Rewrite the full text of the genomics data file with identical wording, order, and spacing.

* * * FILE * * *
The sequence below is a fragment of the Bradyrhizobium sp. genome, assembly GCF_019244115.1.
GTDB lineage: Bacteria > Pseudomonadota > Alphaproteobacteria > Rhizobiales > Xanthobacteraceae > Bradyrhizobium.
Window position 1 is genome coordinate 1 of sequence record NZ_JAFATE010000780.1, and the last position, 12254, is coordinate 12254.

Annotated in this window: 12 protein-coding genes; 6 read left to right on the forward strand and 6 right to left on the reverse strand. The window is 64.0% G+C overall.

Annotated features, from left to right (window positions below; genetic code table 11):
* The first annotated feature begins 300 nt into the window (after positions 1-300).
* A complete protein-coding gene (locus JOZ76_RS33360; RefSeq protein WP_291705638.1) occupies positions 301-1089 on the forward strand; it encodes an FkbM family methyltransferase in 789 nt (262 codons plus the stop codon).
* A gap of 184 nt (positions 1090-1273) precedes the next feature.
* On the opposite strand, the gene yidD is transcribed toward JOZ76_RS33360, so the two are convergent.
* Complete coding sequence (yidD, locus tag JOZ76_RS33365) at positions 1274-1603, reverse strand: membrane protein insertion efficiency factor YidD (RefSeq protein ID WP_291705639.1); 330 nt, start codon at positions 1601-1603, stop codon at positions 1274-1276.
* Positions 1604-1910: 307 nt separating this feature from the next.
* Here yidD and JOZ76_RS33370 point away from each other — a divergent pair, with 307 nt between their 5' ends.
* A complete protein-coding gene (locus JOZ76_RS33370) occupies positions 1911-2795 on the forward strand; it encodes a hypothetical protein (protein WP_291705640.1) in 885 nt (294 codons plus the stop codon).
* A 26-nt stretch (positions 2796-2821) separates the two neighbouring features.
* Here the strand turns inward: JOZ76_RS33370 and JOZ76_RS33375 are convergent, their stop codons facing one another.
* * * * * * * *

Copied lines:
The sequence below is a fragment of the Bradyrhizobium sp. genome, assembly GCF_019244115.1.
GTDB lineage: Bacteria > Pseudomonadota > Alphaproteobacteria > Rhizobiales > Xanthobacteraceae > Bradyrhizobium.
Window position 1 is genome coordinate 1 of sequence record NZ_JAFATE010000780.1, and the last position, 12254, is coordinate 12254.

Annotated in this window: 12 protein-coding genes; 6 read left to right on the forward strand and 6 right to left on the reverse strand. The window is 64.0% G+C overall.

Annotated features, from left to right (window positions below; genetic code table 11):
* The first annotated feature begins 300 nt into the window (after positions 1-300).
* A complete protein-coding gene (locus JOZ76_RS33360; RefSeq protein WP_291705638.1) occupies positions 301-1089 on the forward strand; it encodes an FkbM family methyltransferase in 789 nt (262 codons plus the stop codon).
* A gap of 184 nt (positions 1090-1273) precedes the next feature.
* On the opposite strand, the gene yidD is transcribed toward JOZ76_RS33360, so the two are convergent.
* Complete coding sequence (yidD, locus tag JOZ76_RS33365) at positions 1274-1603, reverse strand: membrane protein insertion efficiency factor YidD (RefSeq protein ID WP_291705639.1); 330 nt, start codon at positions 1601-1603, stop codon at positions 1274-1276.
* Positions 1604-1910: 307 nt separating this feature from the next.
* Here yidD and JOZ76_RS33370 point away from each other — a divergent pair, with 307 nt between their 5' ends.
* A complete protein-coding gene (locus JOZ76_RS33370) occupies positions 1911-2795 on the forward strand; it encodes a hypothetical protein (protein WP_291705640.1) in 885 nt (294 codons plus the stop codon).
* A 26-nt stretch (positions 2796-2821) separates the two neighbouring features.
* Here the strand turns inward: JOZ76_RS33370 and JOZ76_RS33375 are convergent, their stop codons facing one another.